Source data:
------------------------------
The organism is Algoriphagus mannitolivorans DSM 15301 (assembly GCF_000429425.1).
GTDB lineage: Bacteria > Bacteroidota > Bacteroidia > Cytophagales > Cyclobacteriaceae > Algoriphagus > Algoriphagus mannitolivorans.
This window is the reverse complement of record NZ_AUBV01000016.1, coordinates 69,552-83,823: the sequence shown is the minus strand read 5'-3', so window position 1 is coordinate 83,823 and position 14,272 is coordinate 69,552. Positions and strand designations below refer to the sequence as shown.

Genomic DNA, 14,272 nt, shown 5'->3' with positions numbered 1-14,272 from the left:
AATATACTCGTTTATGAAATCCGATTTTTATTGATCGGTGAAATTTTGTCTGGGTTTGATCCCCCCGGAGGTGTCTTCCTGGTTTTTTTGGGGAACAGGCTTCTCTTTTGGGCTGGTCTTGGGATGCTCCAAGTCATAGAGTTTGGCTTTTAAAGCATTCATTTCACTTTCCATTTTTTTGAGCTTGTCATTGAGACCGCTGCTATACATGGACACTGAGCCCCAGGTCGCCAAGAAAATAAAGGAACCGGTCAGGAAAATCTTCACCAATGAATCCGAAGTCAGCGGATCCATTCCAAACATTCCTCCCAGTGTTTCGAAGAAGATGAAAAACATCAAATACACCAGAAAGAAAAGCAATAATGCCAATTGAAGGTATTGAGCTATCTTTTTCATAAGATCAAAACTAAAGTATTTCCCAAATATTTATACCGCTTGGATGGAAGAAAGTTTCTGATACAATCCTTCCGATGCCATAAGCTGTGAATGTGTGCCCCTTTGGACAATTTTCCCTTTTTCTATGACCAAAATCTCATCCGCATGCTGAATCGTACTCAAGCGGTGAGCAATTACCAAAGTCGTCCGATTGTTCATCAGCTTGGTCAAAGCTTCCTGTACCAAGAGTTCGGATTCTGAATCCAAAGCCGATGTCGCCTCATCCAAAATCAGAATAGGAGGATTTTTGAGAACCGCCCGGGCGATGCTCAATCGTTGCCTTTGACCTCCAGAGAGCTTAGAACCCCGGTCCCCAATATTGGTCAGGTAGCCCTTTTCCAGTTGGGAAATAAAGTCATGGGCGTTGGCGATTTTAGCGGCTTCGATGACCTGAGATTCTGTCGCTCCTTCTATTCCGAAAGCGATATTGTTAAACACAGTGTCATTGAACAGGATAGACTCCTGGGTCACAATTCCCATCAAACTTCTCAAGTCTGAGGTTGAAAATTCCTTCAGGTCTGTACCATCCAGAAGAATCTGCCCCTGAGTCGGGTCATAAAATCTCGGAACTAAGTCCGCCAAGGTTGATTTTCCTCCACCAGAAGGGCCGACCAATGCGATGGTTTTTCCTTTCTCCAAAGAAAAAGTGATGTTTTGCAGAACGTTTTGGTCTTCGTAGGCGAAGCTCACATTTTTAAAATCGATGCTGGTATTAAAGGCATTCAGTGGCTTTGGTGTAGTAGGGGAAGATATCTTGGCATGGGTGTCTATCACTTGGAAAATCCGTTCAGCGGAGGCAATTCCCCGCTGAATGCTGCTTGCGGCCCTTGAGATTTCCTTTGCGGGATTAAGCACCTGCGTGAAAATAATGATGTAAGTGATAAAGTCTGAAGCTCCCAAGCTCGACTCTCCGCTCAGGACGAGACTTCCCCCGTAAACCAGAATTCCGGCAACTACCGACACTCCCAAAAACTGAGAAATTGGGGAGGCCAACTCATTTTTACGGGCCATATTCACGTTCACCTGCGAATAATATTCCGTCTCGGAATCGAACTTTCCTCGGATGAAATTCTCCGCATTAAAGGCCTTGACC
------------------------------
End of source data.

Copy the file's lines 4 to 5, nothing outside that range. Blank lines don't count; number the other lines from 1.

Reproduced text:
Genomic DNA, 14,272 nt, shown 5'->3' with positions numbered 1-14,272 from the left:
AATATACTCGTTTATGAAATCCGATTTTTATTGATCGGTGAAATTTTGTCTGGGTTTGATCCCCCCGGAGGTGTCTTCCTGGTTTTTTTGGGGAACAGGCTTCTCTTTTGGGCTGGTCTTGGGATGCTCCAAGTCATAGAGTTTGGCTTTTAAAGCATTCATTTCACTTTCCATTTTTTTGAGCTTGTCATTGAGACCGCTGCTATACATGGACACTGAGCCCCAGGTCGCCAAGAAAATAAAGGAACCGGTCAGGAAAATCTTCACCAATGAATCCGAAGTCAGCGGATCCATTCCAAACATTCCTCCCAGTGTTTCGAAGAAGATGAAAAACATCAAATACACCAGAAAGAAAAGCAATAATGCCAATTGAAGGTATTGAGCTATCTTTTTCATAAGATCAAAACTAAAGTATTTCCCAAATATTTATACCGCTTGGATGGAAGAAAGTTTCTGATACAATCCTTCCGATGCCATAAGCTGTGAATGTGTGCCCCTTTGGACAATTTTCCCTTTTTCTATGACCAAAATCTCATCCGCATGCTGAATCGTACTCAAGCGGTGAGCAATTACCAAAGTCGTCCGATTGTTCATCAGCTTGGTCAAAGCTTCCTGTACCAAGAGTTCGGATTCTGAATCCAAAGCCGATGTCGCCTCATCCAAAATCAGAATAGGAGGATTTTTGAGAACCGCCCGGGCGATGCTCAATCGTTGCCTTTGACCTCCAGAGAGCTTAGAACCCCGGTCCCCAATATTGGTCAGGTAGCCCTTTTCCAGTTGGGAAATAAAGTCATGGGCGTTGGCGATTTTAGCGGCTTCGATGACCTGAGATTCTGTCGCTCCTTCTATTCCGAAAGCGATATTGTTAAACACAGTGTCATTGAACAGGATAGACTCCTGGGTCACAATTCCCATCAAACTTCTCAAGTCTGAGGTTGAAAATTCCTTCAGGTCTGTACCATCCAGAAGAATCTGCCCCTGAGTCGGGTCATAAAATCTCGGAACTAAGTCCGCCAAGGTTGATTTTCCTCCACCAGAAGGGCCGACCAATGCGATGGTTTTTCCTTTCTCCAAAGAAAAAGTGATGTTTTGCAGAACGTTTTGGTCTTCGTAGGCGAAGCTCACATTTTTAAAATCGATGCTGGTATTAAAGGCATTCAGTGGCTTTGGTGTAGTAGGGGAAGATATCTTGGCATGGGTGTCTATCACTTGGAAAATCCGTTCAGCGGAGGCAATTCCCCGCTGAATGCTGCTTGCGGCCCTTGAGATTTCCTTTGCGGGATTAAGCACCTGCGTGAAAATAATGATGTAAGTGATAAAGTCTGAAGCTCCCAAGCTCGACTCTCCGCTCAGGACGAGACTTCCCCCGTAAACCAGAATTCCGGCAACTACCGACACTCCCAAAAACTGAGAAATTGGGGAGGCCAACTCATTTTTACGGGCCATATTCACGTTCACCTGCGAATAATATTCCGTCTCGGAATCGAACTTTCCTCGGATGAAATTCTCCGCATTAAAGGCCTTGACC